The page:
1 thee? availeth 3 equal, just not at allo prolonging covetousness cease 8 doubtless
fools 10 fond of pleasure 11 carefully
THE END OF THE MIDDLE AGES
And prytely he wold pant JOHN SKELTON (1460 7-1529)
Whan he saw an ant;
Lord, how he wolde pry
After the butterfly!
Lorde, how he wolde hop
After the gressop !!
And whan I sayd, “Phyp! Phyp!"
Than he wold lepe and skyp,
And take me by the lyp.
140 Wolde God I had Zenophontes,
Alas, it wyll me slo,
That Phillyp is gone me fro!
But my sparowe dyd pas :
All the sparows of the wode
That were syns Noes flode;
Was never none so good;
Kynge Phylyp of Macedony
270 So urgently I am brought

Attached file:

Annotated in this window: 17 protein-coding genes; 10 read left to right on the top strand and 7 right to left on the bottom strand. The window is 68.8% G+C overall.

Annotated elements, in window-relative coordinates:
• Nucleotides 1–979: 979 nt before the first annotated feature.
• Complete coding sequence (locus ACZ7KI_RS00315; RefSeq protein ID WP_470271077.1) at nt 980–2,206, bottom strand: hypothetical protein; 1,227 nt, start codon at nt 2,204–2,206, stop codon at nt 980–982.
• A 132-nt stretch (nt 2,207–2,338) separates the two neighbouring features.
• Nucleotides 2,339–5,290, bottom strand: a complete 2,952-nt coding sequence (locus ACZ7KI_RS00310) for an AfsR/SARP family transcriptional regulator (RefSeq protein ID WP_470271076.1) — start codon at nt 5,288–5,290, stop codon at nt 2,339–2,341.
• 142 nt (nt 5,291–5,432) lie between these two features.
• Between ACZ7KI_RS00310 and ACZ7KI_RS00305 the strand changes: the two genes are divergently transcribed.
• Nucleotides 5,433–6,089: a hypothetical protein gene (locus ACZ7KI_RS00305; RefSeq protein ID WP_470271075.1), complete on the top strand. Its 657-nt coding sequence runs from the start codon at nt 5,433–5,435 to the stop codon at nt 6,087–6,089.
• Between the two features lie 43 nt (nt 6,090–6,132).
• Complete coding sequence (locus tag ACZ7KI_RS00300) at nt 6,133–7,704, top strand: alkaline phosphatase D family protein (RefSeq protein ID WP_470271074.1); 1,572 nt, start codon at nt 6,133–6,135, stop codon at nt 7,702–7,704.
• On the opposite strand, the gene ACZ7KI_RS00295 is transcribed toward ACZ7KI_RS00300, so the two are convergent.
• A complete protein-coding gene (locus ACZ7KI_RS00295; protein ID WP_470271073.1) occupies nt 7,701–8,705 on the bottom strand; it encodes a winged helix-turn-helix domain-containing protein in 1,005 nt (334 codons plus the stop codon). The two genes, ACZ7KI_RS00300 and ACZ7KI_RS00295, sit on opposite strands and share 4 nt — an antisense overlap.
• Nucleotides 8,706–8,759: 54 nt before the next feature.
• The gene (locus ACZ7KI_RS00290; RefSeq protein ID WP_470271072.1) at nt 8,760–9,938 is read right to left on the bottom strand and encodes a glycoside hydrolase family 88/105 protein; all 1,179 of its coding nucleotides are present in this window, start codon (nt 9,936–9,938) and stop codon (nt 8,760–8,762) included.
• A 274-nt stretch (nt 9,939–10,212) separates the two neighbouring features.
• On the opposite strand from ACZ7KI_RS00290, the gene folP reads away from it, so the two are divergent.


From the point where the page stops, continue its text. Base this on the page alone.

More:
Had no such Phylyp as I,
No, no, syr, hardely."
That vengeaunce I aske and crye,
By way of exclamacyon,
On all the hole nacyon
Of cattes wylde and tame;
God send them sorowe and shame!
The cat specyally
That slew so cruelly
My lytell pretty sparowe
280 It wold syt on a stole,
That I brought up at Carowe.
O cat of carlyshe kynde,
The fynde was in thy mynde
Whan thou my byrde untwynde !
I wold thou haddest ben blynde !
The leopardes savage,
The lyons in theyr rage,
Myght? catche the in theyr pawes,
And gnawe the in theyr jawes !
The serpentes of Lybany
290 It wolde lye and rest;
Myght stynge the venymously!
The dragones with their tonges
Might poyson thy lyver and longes !
The mantycors 8 of the mountaynes A fly or a gnat,
Myght fede them on thy braynes !
grasshopper? slay 8 surpass certainly chur1 Lord ? I have lifted up mine eyes to the moun- lish nature fiend ? I would they might 8a tains. : fool to act shy? to keep his distance ? fabulous monster, with a human head and the body • ready